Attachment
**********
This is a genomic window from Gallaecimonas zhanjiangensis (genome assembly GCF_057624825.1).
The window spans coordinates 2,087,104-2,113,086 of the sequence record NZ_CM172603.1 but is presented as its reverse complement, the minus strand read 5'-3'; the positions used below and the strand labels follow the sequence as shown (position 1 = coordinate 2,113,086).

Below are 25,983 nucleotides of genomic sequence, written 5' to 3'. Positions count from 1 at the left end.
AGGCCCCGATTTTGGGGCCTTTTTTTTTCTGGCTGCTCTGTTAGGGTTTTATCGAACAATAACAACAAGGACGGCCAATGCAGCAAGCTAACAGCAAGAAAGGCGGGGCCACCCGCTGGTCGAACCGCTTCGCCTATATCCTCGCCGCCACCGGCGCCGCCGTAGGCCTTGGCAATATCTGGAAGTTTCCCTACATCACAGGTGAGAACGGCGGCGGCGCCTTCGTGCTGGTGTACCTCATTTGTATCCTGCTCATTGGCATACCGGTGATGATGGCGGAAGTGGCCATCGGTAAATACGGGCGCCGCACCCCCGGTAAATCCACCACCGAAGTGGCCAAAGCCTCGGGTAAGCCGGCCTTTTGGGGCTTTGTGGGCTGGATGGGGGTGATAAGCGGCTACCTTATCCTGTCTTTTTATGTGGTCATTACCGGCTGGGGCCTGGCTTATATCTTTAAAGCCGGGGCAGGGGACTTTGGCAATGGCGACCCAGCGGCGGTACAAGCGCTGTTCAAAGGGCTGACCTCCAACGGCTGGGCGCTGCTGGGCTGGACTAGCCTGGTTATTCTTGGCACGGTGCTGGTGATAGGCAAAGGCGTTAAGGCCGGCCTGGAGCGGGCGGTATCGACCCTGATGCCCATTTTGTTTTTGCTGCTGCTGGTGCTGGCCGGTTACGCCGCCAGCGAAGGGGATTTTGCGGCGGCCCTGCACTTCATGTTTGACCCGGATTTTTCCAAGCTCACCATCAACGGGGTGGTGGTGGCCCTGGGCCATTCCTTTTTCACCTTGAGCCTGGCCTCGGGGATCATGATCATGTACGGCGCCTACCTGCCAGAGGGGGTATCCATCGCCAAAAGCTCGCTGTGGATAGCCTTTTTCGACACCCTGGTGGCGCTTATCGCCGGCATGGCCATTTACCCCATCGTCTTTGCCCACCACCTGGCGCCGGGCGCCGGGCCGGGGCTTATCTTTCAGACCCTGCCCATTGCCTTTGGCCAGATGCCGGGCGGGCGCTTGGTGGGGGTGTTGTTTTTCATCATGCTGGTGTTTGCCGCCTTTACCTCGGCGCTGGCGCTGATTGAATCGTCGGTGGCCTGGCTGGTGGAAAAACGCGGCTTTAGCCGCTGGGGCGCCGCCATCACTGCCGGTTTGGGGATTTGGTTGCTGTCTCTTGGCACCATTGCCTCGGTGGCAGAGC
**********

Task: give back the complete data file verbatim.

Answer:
This is a genomic window from Gallaecimonas zhanjiangensis (genome assembly GCF_057624825.1).
The window spans coordinates 2,087,104-2,113,086 of the sequence record NZ_CM172603.1 but is presented as its reverse complement, the minus strand read 5'-3'; the positions used below and the strand labels follow the sequence as shown (position 1 = coordinate 2,113,086).

Below are 25,983 nucleotides of genomic sequence, written 5' to 3'. Positions count from 1 at the left end.
AGGCCCCGATTTTGGGGCCTTTTTTTTTCTGGCTGCTCTGTTAGGGTTTTATCGAACAATAACAACAAGGACGGCCAATGCAGCAAGCTAACAGCAAGAAAGGCGGGGCCACCCGCTGGTCGAACCGCTTCGCCTATATCCTCGCCGCCACCGGCGCCGCCGTAGGCCTTGGCAATATCTGGAAGTTTCCCTACATCACAGGTGAGAACGGCGGCGGCGCCTTCGTGCTGGTGTACCTCATTTGTATCCTGCTCATTGGCATACCGGTGATGATGGCGGAAGTGGCCATCGGTAAATACGGGCGCCGCACCCCCGGTAAATCCACCACCGAAGTGGCCAAAGCCTCGGGTAAGCCGGCCTTTTGGGGCTTTGTGGGCTGGATGGGGGTGATAAGCGGCTACCTTATCCTGTCTTTTTATGTGGTCATTACCGGCTGGGGCCTGGCTTATATCTTTAAAGCCGGGGCAGGGGACTTTGGCAATGGCGACCCAGCGGCGGTACAAGCGCTGTTCAAAGGGCTGACCTCCAACGGCTGGGCGCTGCTGGGCTGGACTAGCCTGGTTATTCTTGGCACGGTGCTGGTGATAGGCAAAGGCGTTAAGGCCGGCCTGGAGCGGGCGGTATCGACCCTGATGCCCATTTTGTTTTTGCTGCTGCTGGTGCTGGCCGGTTACGCCGCCAGCGAAGGGGATTTTGCGGCGGCCCTGCACTTCATGTTTGACCCGGATTTTTCCAAGCTCACCATCAACGGGGTGGTGGTGGCCCTGGGCCATTCCTTTTTCACCTTGAGCCTGGCCTCGGGGATCATGATCATGTACGGCGCCTACCTGCCAGAGGGGGTATCCATCGCCAAAAGCTCGCTGTGGATAGCCTTTTTCGACACCCTGGTGGCGCTTATCGCCGGCATGGCCATTTACCCCATCGTCTTTGCCCACCACCTGGCGCCGGGCGCCGGGCCGGGGCTTATCTTTCAGACCCTGCCCATTGCCTTTGGCCAGATGCCGGGCGGGCGCTTGGTGGGGGTGTTGTTTTTCATCATGCTGGTGTTTGCCGCCTTTACCTCGGCGCTGGCGCTGATTGAATCGTCGGTGGCCTGGCTGGTGGAAAAACGCGGCTTTAGCCGCTGGGGCGCCGCCATCACTGCCGGTTTGGGGATTTGGTTGCTGTCTCTTGGCACCATTGCCTCGGTGGCAGAGC